A superconductor with little or no magnetic field within it is said to be in the Meissner state. The Meissner state breaks down when the applied magnetic field is too large. Superconductors can be divided into two classes according to how this breakdown occurs.
In Type I superconductors , superconductivity is abruptly destroyed when the strength of the applied field rises above a critical value H c. Depending on the geometry of the sample, one may obtain an intermediate state  consisting of a baroque pattern  of regions of normal material carrying a magnetic field mixed with regions of superconducting material containing no field. In Type II superconductors , raising the applied field past a critical value H c 1 leads to a mixed state also known as the vortex state in which an increasing amount of magnetic flux penetrates the material, but there remains no resistance to the flow of electric current as long as the current is not too large.
At a second critical field strength H c 2 , superconductivity is destroyed. The mixed state is actually caused by vortices in the electronic superfluid, sometimes called fluxons because the flux carried by these vortices is quantized.
Conversely, a spinning superconductor generates a magnetic field, precisely aligned with the spin axis. This experiment measured the magnetic fields of four superconducting gyroscopes to determine their spin axes.
This was critical to the experiment since it is one of the few ways to accurately determine the spin axis of an otherwise featureless sphere. Superconductivity was discovered on April 8, by Heike Kamerlingh Onnes , who was studying the resistance of solid mercury at cryogenic temperatures using the recently produced liquid helium as a refrigerant. At the temperature of 4. The precise date and circumstances of the discovery were only reconstructed a century later, when Onnes's notebook was found.
Great efforts have been devoted to finding out how and why superconductivity works; the important step occurred in , when Meissner and Ochsenfeld discovered that superconductors expelled applied magnetic fields, a phenomenon which has come to be known as the Meissner effect. The first phenomenological theory of superconductivity was London theory. It was put forward by the brothers Fritz and Heinz London in , shortly after the discovery that magnetic fields are expelled from superconductors.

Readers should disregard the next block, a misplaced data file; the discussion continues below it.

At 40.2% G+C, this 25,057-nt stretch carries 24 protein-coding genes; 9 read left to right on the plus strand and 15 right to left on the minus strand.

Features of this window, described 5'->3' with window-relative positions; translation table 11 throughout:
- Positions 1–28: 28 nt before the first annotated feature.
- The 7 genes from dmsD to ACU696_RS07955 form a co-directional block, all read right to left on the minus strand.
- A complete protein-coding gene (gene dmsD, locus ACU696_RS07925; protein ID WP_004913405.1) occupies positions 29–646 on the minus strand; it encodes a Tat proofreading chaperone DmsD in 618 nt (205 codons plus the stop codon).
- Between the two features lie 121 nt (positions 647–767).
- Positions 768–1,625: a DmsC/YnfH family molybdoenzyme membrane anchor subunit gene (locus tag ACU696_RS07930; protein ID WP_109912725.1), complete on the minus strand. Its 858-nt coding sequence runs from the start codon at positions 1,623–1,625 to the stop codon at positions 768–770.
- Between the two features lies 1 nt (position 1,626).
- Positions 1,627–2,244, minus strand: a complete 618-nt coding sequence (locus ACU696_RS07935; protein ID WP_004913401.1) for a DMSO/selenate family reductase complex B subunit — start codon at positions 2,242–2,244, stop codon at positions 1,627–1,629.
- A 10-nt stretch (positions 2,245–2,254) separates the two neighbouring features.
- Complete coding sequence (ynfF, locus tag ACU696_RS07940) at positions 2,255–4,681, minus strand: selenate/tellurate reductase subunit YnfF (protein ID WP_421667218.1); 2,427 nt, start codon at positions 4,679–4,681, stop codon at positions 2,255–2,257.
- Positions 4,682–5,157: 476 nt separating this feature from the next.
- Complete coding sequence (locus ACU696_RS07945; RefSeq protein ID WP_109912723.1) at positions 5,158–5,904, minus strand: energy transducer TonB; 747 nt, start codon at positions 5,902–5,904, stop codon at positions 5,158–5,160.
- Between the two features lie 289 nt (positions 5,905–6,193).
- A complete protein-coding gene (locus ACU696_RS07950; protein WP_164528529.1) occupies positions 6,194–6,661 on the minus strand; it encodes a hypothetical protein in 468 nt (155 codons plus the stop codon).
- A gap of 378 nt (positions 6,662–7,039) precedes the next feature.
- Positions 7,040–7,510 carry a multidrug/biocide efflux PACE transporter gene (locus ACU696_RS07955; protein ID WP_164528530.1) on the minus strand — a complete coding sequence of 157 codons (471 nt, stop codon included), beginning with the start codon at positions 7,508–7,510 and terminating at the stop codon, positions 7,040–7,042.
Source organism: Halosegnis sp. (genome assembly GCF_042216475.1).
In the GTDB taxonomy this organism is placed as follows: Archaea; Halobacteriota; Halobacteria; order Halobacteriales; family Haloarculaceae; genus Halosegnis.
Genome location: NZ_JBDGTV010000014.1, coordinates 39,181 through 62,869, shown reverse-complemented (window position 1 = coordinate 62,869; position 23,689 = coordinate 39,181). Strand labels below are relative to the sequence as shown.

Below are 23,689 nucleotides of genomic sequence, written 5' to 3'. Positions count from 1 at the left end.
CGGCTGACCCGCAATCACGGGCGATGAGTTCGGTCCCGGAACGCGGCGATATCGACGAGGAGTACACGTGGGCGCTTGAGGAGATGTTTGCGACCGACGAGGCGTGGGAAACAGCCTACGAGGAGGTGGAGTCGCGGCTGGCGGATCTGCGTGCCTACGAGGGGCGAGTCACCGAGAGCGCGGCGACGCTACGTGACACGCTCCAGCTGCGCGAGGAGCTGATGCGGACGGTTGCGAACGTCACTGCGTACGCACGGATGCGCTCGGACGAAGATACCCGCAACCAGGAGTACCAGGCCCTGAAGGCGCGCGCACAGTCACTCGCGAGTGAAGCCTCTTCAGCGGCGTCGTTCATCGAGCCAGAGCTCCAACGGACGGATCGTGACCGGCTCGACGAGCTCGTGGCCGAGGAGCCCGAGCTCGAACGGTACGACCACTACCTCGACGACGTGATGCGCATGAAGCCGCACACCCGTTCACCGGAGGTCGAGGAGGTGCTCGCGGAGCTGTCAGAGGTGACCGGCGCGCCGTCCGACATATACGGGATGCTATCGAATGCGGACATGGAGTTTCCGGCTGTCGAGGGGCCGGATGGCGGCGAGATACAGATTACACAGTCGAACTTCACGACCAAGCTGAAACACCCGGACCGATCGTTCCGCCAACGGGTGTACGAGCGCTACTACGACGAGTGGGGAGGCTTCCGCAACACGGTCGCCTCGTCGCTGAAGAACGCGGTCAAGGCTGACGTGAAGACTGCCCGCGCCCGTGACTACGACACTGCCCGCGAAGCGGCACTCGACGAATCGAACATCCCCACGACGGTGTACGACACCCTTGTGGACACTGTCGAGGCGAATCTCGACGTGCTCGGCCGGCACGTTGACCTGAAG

A major triumph of the equations of this theory is their ability to explain the Meissner effect ,  wherein a material exponentially expels all internal magnetic fields as it crosses the superconducting threshold. By using the London equation, one can obtain the dependence of the magnetic field inside the superconductor on the distance to the surface.
The first equation follows from Newton's second law for superconducting electrons. During the s, theoretical condensed matter physicists arrived at an understanding of "conventional" superconductivity, through a pair of remarkable and important theories: In , the phenomenological Ginzburg-Landau theory of superconductivity was devised by Landau and Ginzburg.
Abrikosov and Ginzburg were awarded the Nobel Prize for their work Landau had received the Nobel Prize for other work, and died in The four-dimensional extension of the Ginzburg-Landau theory, the Coleman-Weinberg model , is important in quantum field theory and cosmology.
Also in , Maxwell and Reynolds et al. The recent discovery of materials with unexpectedly high superconducting transition temperatures has brought renewed interest in the science and technology of superconductors throughout the world. The purpose of this paper is to briefly review recent activities at NIST in this field and to discuss current usage and future possibilities for both conventional and high temperature superconductors.
Some references will be made to historical superconductivity contributions at NIST but a complete review is not attempted. Background The field of superconductivity began with the discovery by H. Kamerlingh-Onnes in that mercury wire at 4. Zero resistance implied transmission of current at any distance with no losses, the production of large magnetic fields, or—because a superconducting loop could carry current indefinitely—storage of energy.
These applications were not realized because, as was quickly discovered, the superconductors reverted to normal conductors at a relatively low current density, called the critical current density, Jc, or in a relatively low magnetic field, called the critical field, Hc. In , Silsbee, at the National Bureau of Standards, hypothesized [ 1 ] that the critical current for a superconducting wire was equal to that current which gave the critical field at the surface of the wire.